Posted by Simon Wolfe on May 28, 2012

Deltora Quest: Quest for the Seven Gems Review

Deltora Quest: Quest for the Seven Gems
Developer: Cartoon Network
Publisher: Cartoon Network
Price: FREE – Play Game Online Here

Overview:
Deltora Quest is an anime based off of a book series, that tells the story of Lief, Barda, and Jasmine, three individuals out to retrieve seven gems and return them to the Belt of Deltora to save it from evil.  A fairly exciting premise for a series, though apparently at the mere mention of gems it seems that the online flash game Quest for the Seven Gems could only go in the most obvious direction and make a match-three game.  Well, seeing as it was a show only shown on the Australian and New Zealand Cartoon Networks, it makes it a little easier to understand going in such a direction.

Story:
As mentioned before, Deltora Quest revolves around finding seven gems and returning them to the Belt of Deltora from whence they had previously been.  Ultimately, reassembling the belt will put an end to the terror that The Shadow Lord has wrought upon the land after having the belt destroyed.  Interestingly enough, the name Deltora is derived from the gems in the belt itself, i.e. Diamond, Emerald, Lapis Lazuli, Topaz, Opal, Ruby, and Amethyst.  Unfortunately, as cool as that sounds the game doesn’t actually talk about any of the story itself, being a simple match-three puzzle game, midst an internet filled with the things, so what Quest for the Seven Gems does different, isn’t story related.

Gameplay:
What this game does differently is that it provides a much wider field of play than a lot of the other match-three games, remain consistent in terms of colors, adding a wild token midst the gems, and have matching tiles slowly brighten the board.  What do these mean for gameplay itself?  Well first, it is really nice having a fairly wide play area, being able to look in a fairly removed location to look for more matches does ease the strain of re-looking over the sames areas over and over, so players can generally keep the matches going at a better rate.

Throughout the entire game as well, there are only seven colors, plus the Shadowlord tiles that don’t move.  This will probably make it a little harder to get used to the game at first, as similar games start out at fewer colors to start with, but once a player has it down there isn’t any additional learning curve.  Also, when gems become “chained”, i.e. having a chain placed around them, it doesn’t mess up gameplay by requiring players to work around them, instead they must simply be matched twice.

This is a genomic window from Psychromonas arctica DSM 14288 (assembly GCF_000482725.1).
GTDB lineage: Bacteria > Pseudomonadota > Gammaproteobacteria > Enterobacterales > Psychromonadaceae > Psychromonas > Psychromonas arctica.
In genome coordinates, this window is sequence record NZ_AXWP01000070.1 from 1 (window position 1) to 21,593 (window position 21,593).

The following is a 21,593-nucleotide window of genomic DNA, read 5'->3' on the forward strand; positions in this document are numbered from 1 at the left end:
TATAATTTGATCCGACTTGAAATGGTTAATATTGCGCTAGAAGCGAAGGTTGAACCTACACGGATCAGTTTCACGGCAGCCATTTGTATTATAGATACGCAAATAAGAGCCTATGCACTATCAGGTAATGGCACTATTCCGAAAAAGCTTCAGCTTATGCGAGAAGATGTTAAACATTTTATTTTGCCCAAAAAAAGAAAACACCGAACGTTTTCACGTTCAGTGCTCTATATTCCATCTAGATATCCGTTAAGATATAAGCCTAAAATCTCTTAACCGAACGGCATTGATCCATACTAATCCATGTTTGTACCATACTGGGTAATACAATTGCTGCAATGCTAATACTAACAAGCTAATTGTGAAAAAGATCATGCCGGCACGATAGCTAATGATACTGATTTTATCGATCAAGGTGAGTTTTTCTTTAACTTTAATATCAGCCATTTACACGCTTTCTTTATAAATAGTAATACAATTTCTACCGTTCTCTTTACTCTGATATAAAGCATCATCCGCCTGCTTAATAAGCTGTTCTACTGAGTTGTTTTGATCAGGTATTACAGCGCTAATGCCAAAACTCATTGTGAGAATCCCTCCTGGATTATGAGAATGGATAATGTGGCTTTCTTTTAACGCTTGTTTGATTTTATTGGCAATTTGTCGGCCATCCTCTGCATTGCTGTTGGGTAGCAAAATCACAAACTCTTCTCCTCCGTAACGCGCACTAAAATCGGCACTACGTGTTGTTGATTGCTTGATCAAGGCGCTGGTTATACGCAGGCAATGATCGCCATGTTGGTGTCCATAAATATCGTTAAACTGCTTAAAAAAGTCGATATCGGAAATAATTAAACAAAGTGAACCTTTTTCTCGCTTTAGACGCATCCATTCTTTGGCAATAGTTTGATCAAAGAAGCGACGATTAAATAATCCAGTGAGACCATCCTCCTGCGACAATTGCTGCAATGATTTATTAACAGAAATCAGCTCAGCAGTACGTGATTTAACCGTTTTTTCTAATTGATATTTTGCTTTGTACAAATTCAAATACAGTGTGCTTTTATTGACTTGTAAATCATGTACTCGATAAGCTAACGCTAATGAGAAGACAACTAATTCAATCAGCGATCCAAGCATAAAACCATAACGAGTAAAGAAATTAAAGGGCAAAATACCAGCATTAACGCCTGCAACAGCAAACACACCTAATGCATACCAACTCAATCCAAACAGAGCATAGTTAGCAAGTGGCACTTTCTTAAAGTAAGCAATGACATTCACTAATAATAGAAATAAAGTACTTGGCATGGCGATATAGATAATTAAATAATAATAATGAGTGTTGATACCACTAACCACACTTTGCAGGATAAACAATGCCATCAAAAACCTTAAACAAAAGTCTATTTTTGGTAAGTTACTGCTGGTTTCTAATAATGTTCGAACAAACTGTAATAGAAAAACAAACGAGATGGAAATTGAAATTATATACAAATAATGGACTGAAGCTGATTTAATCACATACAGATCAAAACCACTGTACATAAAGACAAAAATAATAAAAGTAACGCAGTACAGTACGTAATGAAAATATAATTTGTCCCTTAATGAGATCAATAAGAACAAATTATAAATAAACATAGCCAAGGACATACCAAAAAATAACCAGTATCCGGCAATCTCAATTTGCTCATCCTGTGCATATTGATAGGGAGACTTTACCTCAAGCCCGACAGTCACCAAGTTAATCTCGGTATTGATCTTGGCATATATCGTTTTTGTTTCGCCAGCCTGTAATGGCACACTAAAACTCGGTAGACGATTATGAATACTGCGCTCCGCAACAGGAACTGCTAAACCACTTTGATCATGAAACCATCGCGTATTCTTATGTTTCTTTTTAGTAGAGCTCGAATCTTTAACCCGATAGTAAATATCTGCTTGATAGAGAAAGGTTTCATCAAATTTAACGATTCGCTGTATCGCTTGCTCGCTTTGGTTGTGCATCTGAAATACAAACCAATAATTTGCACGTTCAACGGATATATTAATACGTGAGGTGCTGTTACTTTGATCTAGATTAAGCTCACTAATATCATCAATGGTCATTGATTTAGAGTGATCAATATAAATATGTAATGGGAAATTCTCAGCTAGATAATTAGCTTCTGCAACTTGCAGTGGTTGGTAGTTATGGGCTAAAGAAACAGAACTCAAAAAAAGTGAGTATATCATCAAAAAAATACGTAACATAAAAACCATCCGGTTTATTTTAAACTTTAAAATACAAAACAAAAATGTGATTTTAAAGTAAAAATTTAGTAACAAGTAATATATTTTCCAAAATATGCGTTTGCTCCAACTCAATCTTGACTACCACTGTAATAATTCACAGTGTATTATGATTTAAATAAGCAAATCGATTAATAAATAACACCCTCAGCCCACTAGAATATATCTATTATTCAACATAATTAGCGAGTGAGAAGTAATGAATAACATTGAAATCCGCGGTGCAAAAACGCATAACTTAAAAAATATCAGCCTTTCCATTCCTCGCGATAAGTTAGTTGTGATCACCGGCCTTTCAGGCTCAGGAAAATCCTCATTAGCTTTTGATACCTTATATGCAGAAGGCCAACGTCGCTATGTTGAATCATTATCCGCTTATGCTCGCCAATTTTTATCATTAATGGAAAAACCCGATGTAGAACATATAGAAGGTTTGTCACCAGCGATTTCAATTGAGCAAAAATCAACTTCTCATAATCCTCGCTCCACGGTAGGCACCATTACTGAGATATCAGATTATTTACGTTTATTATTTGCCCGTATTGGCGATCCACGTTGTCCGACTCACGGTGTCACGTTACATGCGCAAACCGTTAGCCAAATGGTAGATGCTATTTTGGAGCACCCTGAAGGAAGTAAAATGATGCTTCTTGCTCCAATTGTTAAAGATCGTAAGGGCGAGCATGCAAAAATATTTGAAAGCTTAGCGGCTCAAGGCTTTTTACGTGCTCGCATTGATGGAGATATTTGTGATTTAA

The wild token is represented with an apple and it is one of the means to better combat the difficulty of starting out with seven different colors to match.  It is far different than the other gems, so it is much easier to distinguish quickly when trying to scan through the wide range of the play area.  This is a simple addition, but can generally help a lot in chaining matches together and keeping players from becoming completely stuck.

Lastly, when making matches it will slowly turn the board to gold at every point a match takes place.  This actually means different things for the two different game modes.  “Endless Play” continues as long as the player has time for the current round, and they pass each round by turning every tile gold.  So, it is required to get all the tiles golden in order to keep playing.  In “2-Minute Challenge”, players only have the single round with 2 minutes to play, but turning all the tiles gold will afford them bonus points.  This seems to be a better means of conveying an overall goal than just requiring an almost arbitrary number of points to progress and makes it easy for players to tell what they have left to do.

Audio and Visuals:
As this is a puzzle game, both of the audio and visuals are incredibly limited in scope.  Besides all the game pieces and borders, the only other art is the background.  But since the background actually features the main characters from the show, it is probably the closest thing to story in the entire game.  The gems themselves look good, well they don’t match exactly how one would expect to see them in real life, but they are designed to look different enough both in terms of color and pattern as to not be a problem for players.

Audio is limited entirely to music, matching sounds, and multipliers.  Matching and multipliers are pretty straight forward, simply acting as dings to indicate them happening, but admittedly if there is a longer line of them chained together it does sound pretty satisfying to hear.  The music actually has a decent range from the menu, to starting a game, to the different modes.  The menu and “Endless Play” are set up with strings that actually flow pretty peacefully, while starting either mode preps the player by having a heavy drum based sound to it, but the “2-Minute Challenge” features a organ or piano melody to fill it time.  It’s actually kind of nice to see that much variety in the music.

Overall:
Ultimately, Quest for the Seven Gems is a match-three game, but it is good to see that a decent effort was put into the actual game.  It features a fair amount of reasonable additions to the bare minimum format of that game and actually has some semblance of musical range.  Players looking for an old favorite, might be interested in checking out this take, but fans of the series probably wouldn’t be getting that much out of it.  I give Quest for the Seven Gems

6-5-capsules-out-of-10

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